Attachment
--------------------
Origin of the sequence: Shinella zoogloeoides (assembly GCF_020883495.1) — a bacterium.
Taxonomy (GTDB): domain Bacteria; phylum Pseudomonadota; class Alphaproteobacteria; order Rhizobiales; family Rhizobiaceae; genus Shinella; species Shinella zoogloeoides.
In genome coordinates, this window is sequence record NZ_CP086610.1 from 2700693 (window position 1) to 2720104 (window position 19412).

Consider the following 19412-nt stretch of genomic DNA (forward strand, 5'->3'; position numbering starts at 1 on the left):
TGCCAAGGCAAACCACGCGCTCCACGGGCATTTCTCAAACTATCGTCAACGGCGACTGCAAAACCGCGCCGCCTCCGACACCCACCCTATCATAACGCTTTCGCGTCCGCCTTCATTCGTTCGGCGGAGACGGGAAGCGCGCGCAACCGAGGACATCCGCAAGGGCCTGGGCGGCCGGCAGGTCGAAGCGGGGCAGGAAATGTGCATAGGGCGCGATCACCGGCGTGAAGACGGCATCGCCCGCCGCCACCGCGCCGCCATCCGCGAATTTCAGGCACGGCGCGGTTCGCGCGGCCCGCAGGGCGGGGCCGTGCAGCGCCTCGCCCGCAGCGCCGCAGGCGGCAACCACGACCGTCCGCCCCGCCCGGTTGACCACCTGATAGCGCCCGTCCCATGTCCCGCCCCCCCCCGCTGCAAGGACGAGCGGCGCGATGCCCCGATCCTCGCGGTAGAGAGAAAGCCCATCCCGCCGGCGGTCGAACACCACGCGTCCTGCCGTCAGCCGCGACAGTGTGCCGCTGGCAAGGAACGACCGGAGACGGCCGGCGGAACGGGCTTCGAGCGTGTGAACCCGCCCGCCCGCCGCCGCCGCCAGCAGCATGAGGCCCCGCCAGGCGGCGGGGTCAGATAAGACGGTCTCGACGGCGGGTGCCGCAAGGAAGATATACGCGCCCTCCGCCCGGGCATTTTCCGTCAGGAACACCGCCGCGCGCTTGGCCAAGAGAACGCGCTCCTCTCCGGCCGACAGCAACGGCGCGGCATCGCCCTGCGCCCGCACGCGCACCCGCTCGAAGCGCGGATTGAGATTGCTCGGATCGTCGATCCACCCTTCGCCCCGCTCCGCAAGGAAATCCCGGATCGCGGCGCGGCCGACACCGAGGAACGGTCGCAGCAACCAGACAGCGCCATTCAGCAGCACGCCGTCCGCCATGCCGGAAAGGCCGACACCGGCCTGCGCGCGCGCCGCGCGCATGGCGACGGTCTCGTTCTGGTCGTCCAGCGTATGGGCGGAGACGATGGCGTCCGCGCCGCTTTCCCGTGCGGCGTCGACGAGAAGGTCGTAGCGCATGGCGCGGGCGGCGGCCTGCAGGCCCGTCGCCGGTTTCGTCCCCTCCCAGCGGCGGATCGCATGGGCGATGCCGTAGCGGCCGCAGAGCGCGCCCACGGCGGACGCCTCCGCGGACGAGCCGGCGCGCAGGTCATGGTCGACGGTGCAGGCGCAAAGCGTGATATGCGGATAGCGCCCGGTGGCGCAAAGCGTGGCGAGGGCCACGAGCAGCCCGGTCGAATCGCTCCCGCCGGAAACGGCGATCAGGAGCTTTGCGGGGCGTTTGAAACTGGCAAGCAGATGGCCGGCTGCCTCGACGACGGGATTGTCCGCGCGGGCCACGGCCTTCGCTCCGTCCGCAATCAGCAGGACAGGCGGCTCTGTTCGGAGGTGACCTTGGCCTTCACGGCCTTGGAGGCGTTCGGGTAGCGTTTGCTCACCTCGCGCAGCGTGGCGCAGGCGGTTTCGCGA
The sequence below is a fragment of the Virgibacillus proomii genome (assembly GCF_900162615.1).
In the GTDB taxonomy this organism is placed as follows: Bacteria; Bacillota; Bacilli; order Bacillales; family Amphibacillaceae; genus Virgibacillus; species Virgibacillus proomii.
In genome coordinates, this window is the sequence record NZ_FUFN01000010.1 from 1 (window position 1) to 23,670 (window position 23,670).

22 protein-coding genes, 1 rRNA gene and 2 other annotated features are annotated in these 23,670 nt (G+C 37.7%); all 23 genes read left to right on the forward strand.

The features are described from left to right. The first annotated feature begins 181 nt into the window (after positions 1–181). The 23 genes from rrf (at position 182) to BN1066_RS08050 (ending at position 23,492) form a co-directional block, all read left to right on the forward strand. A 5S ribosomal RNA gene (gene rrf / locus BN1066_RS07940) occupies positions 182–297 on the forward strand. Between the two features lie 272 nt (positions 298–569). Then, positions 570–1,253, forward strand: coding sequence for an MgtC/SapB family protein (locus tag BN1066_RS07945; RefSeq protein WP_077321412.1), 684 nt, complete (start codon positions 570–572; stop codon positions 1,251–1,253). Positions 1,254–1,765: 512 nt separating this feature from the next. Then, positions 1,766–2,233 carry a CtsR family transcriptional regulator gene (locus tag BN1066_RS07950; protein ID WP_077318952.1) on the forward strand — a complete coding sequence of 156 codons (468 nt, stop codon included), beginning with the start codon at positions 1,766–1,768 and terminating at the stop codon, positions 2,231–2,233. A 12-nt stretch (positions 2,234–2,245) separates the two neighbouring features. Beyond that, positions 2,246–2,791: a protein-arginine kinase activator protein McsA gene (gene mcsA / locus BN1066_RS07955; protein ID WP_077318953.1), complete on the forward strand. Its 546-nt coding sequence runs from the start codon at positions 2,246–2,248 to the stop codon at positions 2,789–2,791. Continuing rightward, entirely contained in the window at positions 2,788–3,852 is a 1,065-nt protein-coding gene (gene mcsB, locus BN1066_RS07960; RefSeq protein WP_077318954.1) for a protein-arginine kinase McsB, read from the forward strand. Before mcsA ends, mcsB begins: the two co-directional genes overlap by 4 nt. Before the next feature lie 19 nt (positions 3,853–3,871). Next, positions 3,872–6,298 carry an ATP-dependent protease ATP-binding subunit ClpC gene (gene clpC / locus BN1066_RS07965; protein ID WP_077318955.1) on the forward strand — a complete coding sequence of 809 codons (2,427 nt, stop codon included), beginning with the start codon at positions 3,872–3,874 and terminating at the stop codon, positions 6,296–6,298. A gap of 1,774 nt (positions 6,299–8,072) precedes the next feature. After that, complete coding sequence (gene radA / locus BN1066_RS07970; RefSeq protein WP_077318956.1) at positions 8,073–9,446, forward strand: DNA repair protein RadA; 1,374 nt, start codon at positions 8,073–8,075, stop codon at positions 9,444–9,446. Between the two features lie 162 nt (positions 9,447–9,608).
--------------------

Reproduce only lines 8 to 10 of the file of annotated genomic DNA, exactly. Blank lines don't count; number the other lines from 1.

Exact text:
In genome coordinates, this window is the sequence record NZ_FUFN01000010.1 from 1 (window position 1) to 23,670 (window position 23,670).

22 protein-coding genes, 1 rRNA gene and 2 other annotated features are annotated in these 23,670 nt (G+C 37.7%); all 23 genes read left to right on the forward strand.

The features are described from left to right. The first annotated feature begins 181 nt into the window (after positions 1–181). The 23 genes from rrf (at position 182) to BN1066_RS08050 (ending at position 23,492) form a co-directional block, all read left to right on the forward strand. A 5S ribosomal RNA gene (gene rrf / locus BN1066_RS07940) occupies positions 182–297 on the forward strand. Between the two features lie 272 nt (positions 298–569). Then, positions 570–1,253, forward strand: coding sequence for an MgtC/SapB family protein (locus tag BN1066_RS07945; RefSeq protein WP_077321412.1), 684 nt, complete (start codon positions 570–572; stop codon positions 1,251–1,253). Positions 1,254–1,765: 512 nt separating this feature from the next. Then, positions 1,766–2,233 carry a CtsR family transcriptional regulator gene (locus tag BN1066_RS07950; protein ID WP_077318952.1) on the forward strand — a complete coding sequence of 156 codons (468 nt, stop codon included), beginning with the start codon at positions 1,766–1,768 and terminating at the stop codon, positions 2,231–2,233. A 12-nt stretch (positions 2,234–2,245) separates the two neighbouring features. Beyond that, positions 2,246–2,791: a protein-arginine kinase activator protein McsA gene (gene mcsA / locus BN1066_RS07955; protein ID WP_077318953.1), complete on the forward strand. Its 546-nt coding sequence runs from the start codon at positions 2,246–2,248 to the stop codon at positions 2,789–2,791. Continuing rightward, entirely contained in the window at positions 2,788–3,852 is a 1,065-nt protein-coding gene (gene mcsB, locus BN1066_RS07960; RefSeq protein WP_077318954.1) for a protein-arginine kinase McsB, read from the forward strand. Before mcsA ends, mcsB begins: the two co-directional genes overlap by 4 nt. Before the next feature lie 19 nt (positions 3,853–3,871). Next, positions 3,872–6,298 carry an ATP-dependent protease ATP-binding subunit ClpC gene (gene clpC / locus BN1066_RS07965; protein ID WP_077318955.1) on the forward strand — a complete coding sequence of 809 codons (2,427 nt, stop codon included), beginning with the start codon at positions 3,872–3,874 and terminating at the stop codon, positions 6,296–6,298. A gap of 1,774 nt (positions 6,299–8,072) precedes the next feature. After that, complete coding sequence (gene radA / locus BN1066_RS07970; RefSeq protein WP_077318956.1) at positions 8,073–9,446, forward strand: DNA repair protein RadA; 1,374 nt, start codon at positions 8,073–8,075, stop codon at positions 9,444–9,446. Between the two features lie 162 nt (positions 9,447–9,608).